- Senate races are close in Southern states, poll shows
- Texas A&M kicks off FAA-backed drone tests for business ventures
- Bad loser: ‘Call of Duty’ gamer calls in SWAT team on teen who won
- Sen. Rand Paul: Limited Washington experience isn’t always bad
- Ben Sasse scores Sen. Ted Cruz’s endorsement for Nebraska Senate primary
- Beer-flavored lollipops make debut: ‘An All-American slam-dunk’
- Gabby Giffords’ gun control push gets high-profile speaker: Bill Clinton
- Tony Blair to warn West: Take sides against radical Islam
- Pfc. Bradley Manning’s name change to Chelsea heads to court
- NYPD’s attempt at positive Twitter outreach campaign proves to be an epic fail
Feds who send arms against ranch families betray American values
Topic - Malia
President Barack Obama's speech in Chicago after his re-election Tuesday night, as transcribed by Roll Call:
Renee Suzuki wasn't looking at her phone. Gone to the grocery store, she left her husband, Kurt, and their 15-month-old daughter, Malia, in their East Bay home. She'd put the phone away for mere minutes. When she checked, her heart jumped. Seven missed calls from Kurt.
Have you noticed President Obama's latest rhetorical device? Despite his plea upon entering office to keep daughters Sasha and Malia out of the media spotlight, Mr. Obama is increasingly using them as props to explain his thinking on a host of prickly national issues. Apparently, he believes we'll be disarmed by the poignant references - and see his as the right side.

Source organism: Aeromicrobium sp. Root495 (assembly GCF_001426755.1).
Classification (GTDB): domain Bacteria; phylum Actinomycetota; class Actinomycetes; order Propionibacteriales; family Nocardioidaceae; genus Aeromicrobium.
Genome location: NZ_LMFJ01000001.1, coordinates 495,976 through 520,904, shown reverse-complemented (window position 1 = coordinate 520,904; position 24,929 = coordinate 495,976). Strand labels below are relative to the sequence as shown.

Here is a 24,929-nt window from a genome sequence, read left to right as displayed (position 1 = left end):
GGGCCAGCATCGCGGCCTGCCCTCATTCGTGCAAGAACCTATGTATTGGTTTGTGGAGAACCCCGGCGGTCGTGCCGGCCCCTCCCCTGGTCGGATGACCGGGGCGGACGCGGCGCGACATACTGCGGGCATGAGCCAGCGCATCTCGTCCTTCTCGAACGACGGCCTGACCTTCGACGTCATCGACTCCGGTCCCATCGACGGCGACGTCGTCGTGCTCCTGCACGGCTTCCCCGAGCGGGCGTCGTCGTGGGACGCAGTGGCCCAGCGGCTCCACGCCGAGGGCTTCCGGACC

Barack Obama likes to talk about his kids. What parent doesn't?
In a rare and blunt criticism of education in the nation's capital, President Obama on Monday called D.C. Public Schools a "struggling" system that doesn't measure up to the needs of first daughters Sasha and Malia.
President Obama and the first family said goodbye to Maine on Sunday after an energetic weekend vacation along the Atlantic coast.
Bo? It's no jest. The first family has settled on a first pet — a 6-month-old Portuguese water dog that the Obama girls are naming "Bo."
"I've got to keep figuring out ways to have an impact, whether as a mother or as a professional or as a mentor to other kids," the first lady said, noting that daughter Malia, now 15, will be in college when she and President Barack Obama leave the White House in January 2017.
President Barack Obama, left, with first lady Michelle Obama, right, and their daughters Malia, and Sasha, say their goodbyes to Rev.